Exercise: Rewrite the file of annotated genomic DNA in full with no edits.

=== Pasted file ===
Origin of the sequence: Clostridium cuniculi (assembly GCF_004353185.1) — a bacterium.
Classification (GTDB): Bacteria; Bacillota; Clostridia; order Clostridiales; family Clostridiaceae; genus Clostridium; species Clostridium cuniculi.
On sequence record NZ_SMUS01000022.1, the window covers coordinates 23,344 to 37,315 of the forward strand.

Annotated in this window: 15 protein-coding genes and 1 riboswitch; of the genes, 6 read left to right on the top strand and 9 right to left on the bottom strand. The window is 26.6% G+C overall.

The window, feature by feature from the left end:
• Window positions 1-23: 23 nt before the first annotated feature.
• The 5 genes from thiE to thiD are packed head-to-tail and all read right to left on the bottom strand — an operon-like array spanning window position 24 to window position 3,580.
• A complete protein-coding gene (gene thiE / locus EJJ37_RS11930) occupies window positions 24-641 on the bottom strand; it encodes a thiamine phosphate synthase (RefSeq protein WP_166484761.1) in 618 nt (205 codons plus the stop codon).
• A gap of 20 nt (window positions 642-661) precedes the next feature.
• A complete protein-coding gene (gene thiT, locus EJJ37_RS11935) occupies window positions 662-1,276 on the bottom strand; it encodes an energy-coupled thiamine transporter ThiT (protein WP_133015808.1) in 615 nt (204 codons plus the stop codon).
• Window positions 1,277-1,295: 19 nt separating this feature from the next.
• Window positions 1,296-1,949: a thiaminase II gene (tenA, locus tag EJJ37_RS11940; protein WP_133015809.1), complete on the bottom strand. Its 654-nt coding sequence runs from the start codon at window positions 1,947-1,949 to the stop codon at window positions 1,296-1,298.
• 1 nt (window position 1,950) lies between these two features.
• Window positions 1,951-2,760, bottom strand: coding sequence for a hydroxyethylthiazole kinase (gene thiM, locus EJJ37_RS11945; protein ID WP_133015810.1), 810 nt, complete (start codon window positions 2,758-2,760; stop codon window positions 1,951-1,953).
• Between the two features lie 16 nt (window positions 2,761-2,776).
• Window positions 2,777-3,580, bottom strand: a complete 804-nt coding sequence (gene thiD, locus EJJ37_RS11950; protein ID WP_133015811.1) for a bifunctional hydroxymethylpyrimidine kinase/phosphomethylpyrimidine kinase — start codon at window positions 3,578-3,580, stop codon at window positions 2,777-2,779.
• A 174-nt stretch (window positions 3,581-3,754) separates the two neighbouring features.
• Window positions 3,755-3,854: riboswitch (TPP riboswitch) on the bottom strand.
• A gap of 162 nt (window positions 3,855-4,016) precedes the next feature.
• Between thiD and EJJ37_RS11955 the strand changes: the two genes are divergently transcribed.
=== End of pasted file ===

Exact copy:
Origin of the sequence: Clostridium cuniculi (assembly GCF_004353185.1) — a bacterium.
Classification (GTDB): Bacteria; Bacillota; Clostridia; order Clostridiales; family Clostridiaceae; genus Clostridium; species Clostridium cuniculi.
On sequence record NZ_SMUS01000022.1, the window covers coordinates 23,344 to 37,315 of the forward strand.

Annotated in this window: 15 protein-coding genes and 1 riboswitch; of the genes, 6 read left to right on the top strand and 9 right to left on the bottom strand. The window is 26.6% G+C overall.

The window, feature by feature from the left end:
• Window positions 1-23: 23 nt before the first annotated feature.
• The 5 genes from thiE to thiD are packed head-to-tail and all read right to left on the bottom strand — an operon-like array spanning window position 24 to window position 3,580.
• A complete protein-coding gene (gene thiE / locus EJJ37_RS11930) occupies window positions 24-641 on the bottom strand; it encodes a thiamine phosphate synthase (RefSeq protein WP_166484761.1) in 618 nt (205 codons plus the stop codon).
• A gap of 20 nt (window positions 642-661) precedes the next feature.
• A complete protein-coding gene (gene thiT, locus EJJ37_RS11935) occupies window positions 662-1,276 on the bottom strand; it encodes an energy-coupled thiamine transporter ThiT (protein WP_133015808.1) in 615 nt (204 codons plus the stop codon).
• Window positions 1,277-1,295: 19 nt separating this feature from the next.
• Window positions 1,296-1,949: a thiaminase II gene (tenA, locus tag EJJ37_RS11940; protein WP_133015809.1), complete on the bottom strand. Its 654-nt coding sequence runs from the start codon at window positions 1,947-1,949 to the stop codon at window positions 1,296-1,298.
• 1 nt (window position 1,950) lies between these two features.
• Window positions 1,951-2,760, bottom strand: coding sequence for a hydroxyethylthiazole kinase (gene thiM, locus EJJ37_RS11945; protein ID WP_133015810.1), 810 nt, complete (start codon window positions 2,758-2,760; stop codon window positions 1,951-1,953).
• Between the two features lie 16 nt (window positions 2,761-2,776).
• Window positions 2,777-3,580, bottom strand: a complete 804-nt coding sequence (gene thiD, locus EJJ37_RS11950; protein ID WP_133015811.1) for a bifunctional hydroxymethylpyrimidine kinase/phosphomethylpyrimidine kinase — start codon at window positions 3,578-3,580, stop codon at window positions 2,777-2,779.
• A 174-nt stretch (window positions 3,581-3,754) separates the two neighbouring features.
• Window positions 3,755-3,854: riboswitch (TPP riboswitch) on the bottom strand.
• A gap of 162 nt (window positions 3,855-4,016) precedes the next feature.
• Between thiD and EJJ37_RS11955 the strand changes: the two genes are divergently transcribed.